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Power line foes resist proposals 

Credit:  By Steve Rundio, Editor, The Tomah Journal, lacrossetribune.com 30 April 2012 ~~

NORWALK – American Transmission Company held an open house Thursday to explain its proposed transmission line.

So did the line’s skeptics.

Just three blocks separated the two meetings that were held simultaneously, and both drew people eager to ask questions about the project.

Five primary routes for the 345-kilovolt line remain under consideration: two travel through the Holmen/Onalaska area, traversing La Crosse and Monroe counties; three run through Trempealeau and Jackson counties.

One of the Monroe County routes would follow Highway 71 through Norwalk, but Rob Danielson of LaFarge, secretary of Epic Planning Information Committee, said objections are much deeper than people who don’t want it in their neighborhood.

“Everyone who’s here is actually not a NIMBY at all,” Danielson said. “We are discussing what the overall plan is and how it will impact us as ratepayers and the local economy.”

Danielson said better use of existing lines and conservation would satisfy future demand. He said ATC likes the plan because it’s cheaper to generate power out west and transmit it east. The line would connect the Madison area with CapX2020, another proposed high-voltage line from the Twin Cities.

“The line has nothing to do with the availability of power in Vernon County and Monroe County,” he said. “In the United States we have 30 percent more ability to produce electricity across the whole country than we have ability to consume it. There is no shortage of power in the United States.”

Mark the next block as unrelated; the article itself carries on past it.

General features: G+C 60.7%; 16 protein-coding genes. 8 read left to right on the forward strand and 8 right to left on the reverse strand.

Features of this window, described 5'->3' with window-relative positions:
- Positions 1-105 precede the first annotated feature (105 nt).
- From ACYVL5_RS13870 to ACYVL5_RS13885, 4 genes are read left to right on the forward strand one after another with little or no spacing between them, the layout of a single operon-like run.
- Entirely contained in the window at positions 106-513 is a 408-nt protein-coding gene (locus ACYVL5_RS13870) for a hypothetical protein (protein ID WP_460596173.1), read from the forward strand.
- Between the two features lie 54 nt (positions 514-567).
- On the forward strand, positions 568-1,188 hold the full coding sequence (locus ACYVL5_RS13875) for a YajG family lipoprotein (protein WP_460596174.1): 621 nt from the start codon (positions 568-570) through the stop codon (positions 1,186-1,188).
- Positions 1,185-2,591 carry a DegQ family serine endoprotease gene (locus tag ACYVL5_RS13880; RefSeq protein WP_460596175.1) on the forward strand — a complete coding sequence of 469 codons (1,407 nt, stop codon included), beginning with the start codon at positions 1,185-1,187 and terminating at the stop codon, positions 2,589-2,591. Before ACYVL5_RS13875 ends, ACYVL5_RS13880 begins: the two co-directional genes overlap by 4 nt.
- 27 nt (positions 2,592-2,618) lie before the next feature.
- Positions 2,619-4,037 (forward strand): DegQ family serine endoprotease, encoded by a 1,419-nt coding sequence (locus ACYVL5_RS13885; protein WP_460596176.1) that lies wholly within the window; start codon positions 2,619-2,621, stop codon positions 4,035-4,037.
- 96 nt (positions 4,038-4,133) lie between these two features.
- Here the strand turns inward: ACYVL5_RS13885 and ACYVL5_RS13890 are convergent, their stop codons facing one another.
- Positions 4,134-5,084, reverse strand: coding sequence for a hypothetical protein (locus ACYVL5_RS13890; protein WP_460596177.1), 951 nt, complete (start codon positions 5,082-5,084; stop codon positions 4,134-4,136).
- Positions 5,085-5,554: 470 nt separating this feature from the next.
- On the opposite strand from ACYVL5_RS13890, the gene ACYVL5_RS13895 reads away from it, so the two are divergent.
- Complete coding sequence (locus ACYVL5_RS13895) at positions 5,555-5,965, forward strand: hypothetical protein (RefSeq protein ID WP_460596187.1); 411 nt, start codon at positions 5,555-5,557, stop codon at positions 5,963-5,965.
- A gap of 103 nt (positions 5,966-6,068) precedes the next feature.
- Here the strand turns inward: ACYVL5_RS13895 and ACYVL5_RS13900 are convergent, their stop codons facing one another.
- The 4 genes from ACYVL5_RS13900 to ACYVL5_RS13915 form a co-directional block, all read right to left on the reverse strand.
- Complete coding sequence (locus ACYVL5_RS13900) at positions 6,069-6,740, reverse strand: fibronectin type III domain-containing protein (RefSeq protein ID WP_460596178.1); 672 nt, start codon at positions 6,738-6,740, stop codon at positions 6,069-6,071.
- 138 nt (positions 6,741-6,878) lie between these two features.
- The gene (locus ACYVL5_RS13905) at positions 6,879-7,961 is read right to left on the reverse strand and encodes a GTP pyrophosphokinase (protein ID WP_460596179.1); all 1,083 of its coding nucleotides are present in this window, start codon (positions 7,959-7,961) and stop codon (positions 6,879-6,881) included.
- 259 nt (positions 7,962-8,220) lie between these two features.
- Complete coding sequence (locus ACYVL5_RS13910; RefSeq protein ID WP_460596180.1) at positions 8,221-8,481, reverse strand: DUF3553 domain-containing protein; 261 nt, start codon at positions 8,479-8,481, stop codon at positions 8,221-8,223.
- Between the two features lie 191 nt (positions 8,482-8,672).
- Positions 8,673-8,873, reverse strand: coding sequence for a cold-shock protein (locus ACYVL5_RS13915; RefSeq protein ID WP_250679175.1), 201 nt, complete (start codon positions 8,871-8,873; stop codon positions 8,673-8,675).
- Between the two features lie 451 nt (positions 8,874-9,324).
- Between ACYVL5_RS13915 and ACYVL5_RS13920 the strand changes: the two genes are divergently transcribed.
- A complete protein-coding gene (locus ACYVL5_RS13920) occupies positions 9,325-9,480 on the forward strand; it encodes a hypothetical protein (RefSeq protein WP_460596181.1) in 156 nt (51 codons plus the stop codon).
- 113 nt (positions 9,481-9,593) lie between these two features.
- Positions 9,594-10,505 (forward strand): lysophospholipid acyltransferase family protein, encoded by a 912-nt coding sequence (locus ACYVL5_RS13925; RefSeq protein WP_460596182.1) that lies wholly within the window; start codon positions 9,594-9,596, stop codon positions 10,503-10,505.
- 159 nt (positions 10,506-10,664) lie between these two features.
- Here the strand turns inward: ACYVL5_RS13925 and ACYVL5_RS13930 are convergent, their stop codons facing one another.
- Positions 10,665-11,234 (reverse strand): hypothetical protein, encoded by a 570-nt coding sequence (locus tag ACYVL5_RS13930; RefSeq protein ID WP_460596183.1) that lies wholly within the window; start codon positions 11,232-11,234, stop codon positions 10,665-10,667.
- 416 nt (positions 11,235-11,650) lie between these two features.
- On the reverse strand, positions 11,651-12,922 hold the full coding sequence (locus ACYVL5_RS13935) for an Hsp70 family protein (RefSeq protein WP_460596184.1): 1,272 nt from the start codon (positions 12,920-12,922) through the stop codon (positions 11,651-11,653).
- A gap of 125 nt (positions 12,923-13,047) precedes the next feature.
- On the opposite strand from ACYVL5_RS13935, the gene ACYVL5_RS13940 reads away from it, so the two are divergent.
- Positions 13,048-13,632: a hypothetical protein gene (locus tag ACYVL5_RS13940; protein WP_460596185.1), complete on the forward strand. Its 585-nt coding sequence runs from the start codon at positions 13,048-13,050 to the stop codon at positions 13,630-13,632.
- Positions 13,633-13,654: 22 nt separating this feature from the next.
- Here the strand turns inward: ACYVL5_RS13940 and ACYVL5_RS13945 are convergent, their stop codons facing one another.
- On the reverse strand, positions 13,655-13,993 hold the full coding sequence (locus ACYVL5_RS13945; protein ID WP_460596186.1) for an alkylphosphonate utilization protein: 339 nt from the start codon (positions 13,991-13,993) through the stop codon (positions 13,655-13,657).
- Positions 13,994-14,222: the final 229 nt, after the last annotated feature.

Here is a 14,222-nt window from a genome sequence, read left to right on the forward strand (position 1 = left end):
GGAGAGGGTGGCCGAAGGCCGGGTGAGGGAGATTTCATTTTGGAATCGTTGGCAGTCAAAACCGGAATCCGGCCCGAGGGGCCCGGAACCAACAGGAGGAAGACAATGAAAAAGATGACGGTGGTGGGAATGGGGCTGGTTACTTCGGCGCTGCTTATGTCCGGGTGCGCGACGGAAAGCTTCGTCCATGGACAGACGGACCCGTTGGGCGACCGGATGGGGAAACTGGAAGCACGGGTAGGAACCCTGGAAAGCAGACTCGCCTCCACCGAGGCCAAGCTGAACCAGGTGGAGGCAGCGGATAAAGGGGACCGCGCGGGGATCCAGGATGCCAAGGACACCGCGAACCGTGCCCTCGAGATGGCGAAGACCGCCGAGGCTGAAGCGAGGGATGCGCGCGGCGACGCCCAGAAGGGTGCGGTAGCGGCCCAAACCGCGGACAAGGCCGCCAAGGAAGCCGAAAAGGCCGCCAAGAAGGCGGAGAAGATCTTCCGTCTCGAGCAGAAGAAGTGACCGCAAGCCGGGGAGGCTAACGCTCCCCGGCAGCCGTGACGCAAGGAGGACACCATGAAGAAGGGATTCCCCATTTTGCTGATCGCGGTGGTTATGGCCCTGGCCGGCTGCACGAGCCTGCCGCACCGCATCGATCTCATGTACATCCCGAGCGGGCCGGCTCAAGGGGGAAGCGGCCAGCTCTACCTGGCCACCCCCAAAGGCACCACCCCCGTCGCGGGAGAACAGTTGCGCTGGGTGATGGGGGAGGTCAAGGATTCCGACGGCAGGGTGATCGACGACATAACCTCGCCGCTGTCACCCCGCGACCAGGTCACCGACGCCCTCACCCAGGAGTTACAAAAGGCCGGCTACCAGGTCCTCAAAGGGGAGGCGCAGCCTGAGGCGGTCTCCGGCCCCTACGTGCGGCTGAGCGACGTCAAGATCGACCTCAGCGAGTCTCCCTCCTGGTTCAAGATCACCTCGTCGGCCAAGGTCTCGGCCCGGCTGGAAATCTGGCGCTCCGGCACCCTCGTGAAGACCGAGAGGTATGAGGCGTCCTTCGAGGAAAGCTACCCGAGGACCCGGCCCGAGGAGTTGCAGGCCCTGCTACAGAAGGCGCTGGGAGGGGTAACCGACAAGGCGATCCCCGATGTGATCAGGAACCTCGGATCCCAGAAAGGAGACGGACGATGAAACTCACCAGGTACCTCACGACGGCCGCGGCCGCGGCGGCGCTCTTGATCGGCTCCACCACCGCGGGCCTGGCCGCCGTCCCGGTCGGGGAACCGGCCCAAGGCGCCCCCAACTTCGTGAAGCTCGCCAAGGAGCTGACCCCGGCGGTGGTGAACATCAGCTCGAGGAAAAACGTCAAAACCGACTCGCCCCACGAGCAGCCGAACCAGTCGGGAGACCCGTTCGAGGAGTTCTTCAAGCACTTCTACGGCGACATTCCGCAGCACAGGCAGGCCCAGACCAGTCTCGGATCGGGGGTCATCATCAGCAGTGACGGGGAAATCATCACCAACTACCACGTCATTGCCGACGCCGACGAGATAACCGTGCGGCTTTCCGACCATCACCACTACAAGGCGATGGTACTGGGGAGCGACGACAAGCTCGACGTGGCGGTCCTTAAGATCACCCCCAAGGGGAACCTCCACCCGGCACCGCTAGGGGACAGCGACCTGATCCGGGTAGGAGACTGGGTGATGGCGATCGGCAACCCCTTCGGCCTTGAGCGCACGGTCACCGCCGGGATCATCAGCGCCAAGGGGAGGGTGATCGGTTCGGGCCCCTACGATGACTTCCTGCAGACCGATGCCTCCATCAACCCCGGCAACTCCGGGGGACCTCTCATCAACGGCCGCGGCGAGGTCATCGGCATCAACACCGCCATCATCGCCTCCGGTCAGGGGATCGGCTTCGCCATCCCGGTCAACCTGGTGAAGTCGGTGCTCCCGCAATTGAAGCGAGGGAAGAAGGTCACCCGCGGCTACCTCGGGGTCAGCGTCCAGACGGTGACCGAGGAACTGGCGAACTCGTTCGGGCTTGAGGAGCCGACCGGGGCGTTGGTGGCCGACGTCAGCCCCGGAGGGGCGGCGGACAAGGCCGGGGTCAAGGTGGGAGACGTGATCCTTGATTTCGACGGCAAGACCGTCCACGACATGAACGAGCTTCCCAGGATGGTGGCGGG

Sara Justus, spokeswoman for ATC, acknowledged that some capacity isn’t being used. However, she said seeking less expensive transmission is a good thing for consumers.

“There may be generation that’s not running because it’s cheaper to generate it somewhere else,” Justus said. “Getting lower-cost power from other states is a good idea, especially wind power from outside the state.”

She said the lines would move electricity more efficiently and put “downward pressure” on electric bills. She said western Wisconsin residents would benefit from a more reliable and efficient system.

Danielson said conservation is the most reliable alternative.

“For every dollar that’s spent on high-voltage transmission, 80 cents of that dollar goes into the finance industry,” he said. “For every dollar we spend on conservation, 75 cents goes into (local) services.”

Justus stressed that no final decisions have been made on routing or location of transmission towers. ATC earlier this spring ruled out routes through Vernon and Sauk counties.

“There’s a lot to consider, and we’re very much in the informational stage,” she said.

ATC will decide by the fall on at least two routes that will be proposed to the Public Service Commission in early 2013. It hopes to start construction in 2016 and place the line into service by 2018.

Source:  By Steve Rundio, Editor, The Tomah Journal, lacrossetribune.com 30 April 2012

This article is the work of the source indicated. Any opinions expressed in it are not necessarily those of National Wind Watch.

The copyright of this article resides with the author or publisher indicated. As part of its noncommercial educational effort to present the environmental, social, scientific, and economic issues of large-scale wind power development to a global audience seeking such information, National Wind Watch endeavors to observe “fair use” as provided for in section 107 of U.S. Copyright Law and similar “fair dealing” provisions of the copyright laws of other nations. Send requests to excerpt, general inquiries, and comments via e-mail.

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